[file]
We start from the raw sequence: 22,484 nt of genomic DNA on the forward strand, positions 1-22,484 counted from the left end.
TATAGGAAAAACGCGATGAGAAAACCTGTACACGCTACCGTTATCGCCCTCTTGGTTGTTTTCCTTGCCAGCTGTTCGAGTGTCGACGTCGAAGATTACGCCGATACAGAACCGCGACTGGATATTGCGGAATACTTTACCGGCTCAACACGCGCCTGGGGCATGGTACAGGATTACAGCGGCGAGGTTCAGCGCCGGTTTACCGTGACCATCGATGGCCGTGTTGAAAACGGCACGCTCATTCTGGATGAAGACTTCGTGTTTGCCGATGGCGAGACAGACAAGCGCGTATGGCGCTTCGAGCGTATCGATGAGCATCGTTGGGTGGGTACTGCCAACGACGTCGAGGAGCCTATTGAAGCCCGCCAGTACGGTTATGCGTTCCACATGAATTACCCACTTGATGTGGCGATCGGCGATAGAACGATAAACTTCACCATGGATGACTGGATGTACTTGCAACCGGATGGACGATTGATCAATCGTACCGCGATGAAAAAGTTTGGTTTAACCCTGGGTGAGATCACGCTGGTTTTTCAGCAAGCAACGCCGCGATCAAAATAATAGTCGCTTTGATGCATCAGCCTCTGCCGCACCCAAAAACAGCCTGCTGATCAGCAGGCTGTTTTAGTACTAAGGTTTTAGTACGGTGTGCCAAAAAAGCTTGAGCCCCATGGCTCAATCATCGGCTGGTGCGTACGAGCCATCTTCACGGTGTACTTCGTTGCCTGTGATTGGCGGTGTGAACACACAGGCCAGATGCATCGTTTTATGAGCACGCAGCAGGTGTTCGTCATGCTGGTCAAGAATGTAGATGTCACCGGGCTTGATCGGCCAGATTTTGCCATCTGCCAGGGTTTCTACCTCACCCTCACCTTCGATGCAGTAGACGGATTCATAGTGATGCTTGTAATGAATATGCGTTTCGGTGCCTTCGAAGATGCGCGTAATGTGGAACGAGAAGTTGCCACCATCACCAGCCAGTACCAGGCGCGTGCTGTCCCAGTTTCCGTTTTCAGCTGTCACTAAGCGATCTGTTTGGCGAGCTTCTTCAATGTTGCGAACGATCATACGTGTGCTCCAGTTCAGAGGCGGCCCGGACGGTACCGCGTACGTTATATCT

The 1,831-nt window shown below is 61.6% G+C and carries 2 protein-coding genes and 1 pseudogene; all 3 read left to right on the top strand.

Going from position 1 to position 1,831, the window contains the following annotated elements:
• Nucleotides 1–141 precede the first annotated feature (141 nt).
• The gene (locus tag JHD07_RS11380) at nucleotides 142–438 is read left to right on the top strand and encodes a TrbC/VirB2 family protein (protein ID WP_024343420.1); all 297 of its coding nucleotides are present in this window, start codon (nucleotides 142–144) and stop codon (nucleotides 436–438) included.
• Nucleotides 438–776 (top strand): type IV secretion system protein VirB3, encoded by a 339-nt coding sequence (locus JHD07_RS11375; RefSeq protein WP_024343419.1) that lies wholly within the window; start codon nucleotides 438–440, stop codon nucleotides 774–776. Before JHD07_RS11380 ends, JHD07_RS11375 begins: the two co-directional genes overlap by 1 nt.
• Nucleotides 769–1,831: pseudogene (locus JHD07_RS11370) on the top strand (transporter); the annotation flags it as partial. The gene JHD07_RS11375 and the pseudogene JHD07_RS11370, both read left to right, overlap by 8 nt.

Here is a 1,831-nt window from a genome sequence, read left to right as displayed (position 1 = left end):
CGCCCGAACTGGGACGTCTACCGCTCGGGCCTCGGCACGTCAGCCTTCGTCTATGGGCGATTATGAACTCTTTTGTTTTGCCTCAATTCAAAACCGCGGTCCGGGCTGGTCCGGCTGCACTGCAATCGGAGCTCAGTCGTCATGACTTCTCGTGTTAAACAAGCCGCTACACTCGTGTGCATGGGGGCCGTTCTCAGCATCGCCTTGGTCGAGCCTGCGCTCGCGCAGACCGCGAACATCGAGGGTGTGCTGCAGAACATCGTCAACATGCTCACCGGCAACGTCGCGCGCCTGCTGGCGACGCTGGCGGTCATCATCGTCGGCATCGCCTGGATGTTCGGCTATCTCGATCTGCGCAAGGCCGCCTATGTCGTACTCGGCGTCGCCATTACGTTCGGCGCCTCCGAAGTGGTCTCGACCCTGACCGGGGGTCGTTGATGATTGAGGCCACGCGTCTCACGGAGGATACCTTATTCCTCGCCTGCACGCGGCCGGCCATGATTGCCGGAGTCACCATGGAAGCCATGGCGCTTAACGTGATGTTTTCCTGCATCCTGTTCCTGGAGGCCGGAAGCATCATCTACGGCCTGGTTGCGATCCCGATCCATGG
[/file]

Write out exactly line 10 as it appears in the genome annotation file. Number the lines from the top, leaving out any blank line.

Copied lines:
CGCCCGAACTGGGACGTCTACCGCTCGGGCCTCGGCACGTCAGCCTTCGTCTATGGGCGATTATGAACTCTTTTGTTTTGCCTCAATTCAAAACCGCGGTCCGGGCTGGTCCGGCTGCACTGCAATCGGAGCTCAGTCGTCATGACTTCTCGTGTTAAACAAGCCGCTACACTCGTGTGCATGGGGGCCGTTCTCAGCATCGCCTTGGTCGAGCCTGCGCTCGCGCAGACCGCGAACATCGAGGGTGTGCTGCAGAACATCGTCAACATGCTCACCGGCAACGTCGCGCGCCTGCTGGCGACGCTGGCGGTCATCATCGTCGGCATCGCCTGGATGTTCGGCTATCTCGATCTGCGCAAGGCCGCCTATGTCGTACTCGGCGTCGCCATTACGTTCGGCGCCTCCGAAGTGGTCTCGACCCTGACCGGGGGTCGTTGATGATTGAGGCCACGCGTCTCACGGAGGATACCTTATTCCTCGCCTGCACGCGGCCGGCCATGATTGCCGGAGTCACCATGGAAGCCATGGCGCTTAACGTGATGTTTTCCTGCATCCTGTTCCTGGAGGCCGGAAGCATCATCTACGGCCTGGTTGCGATCCCGATCCATGG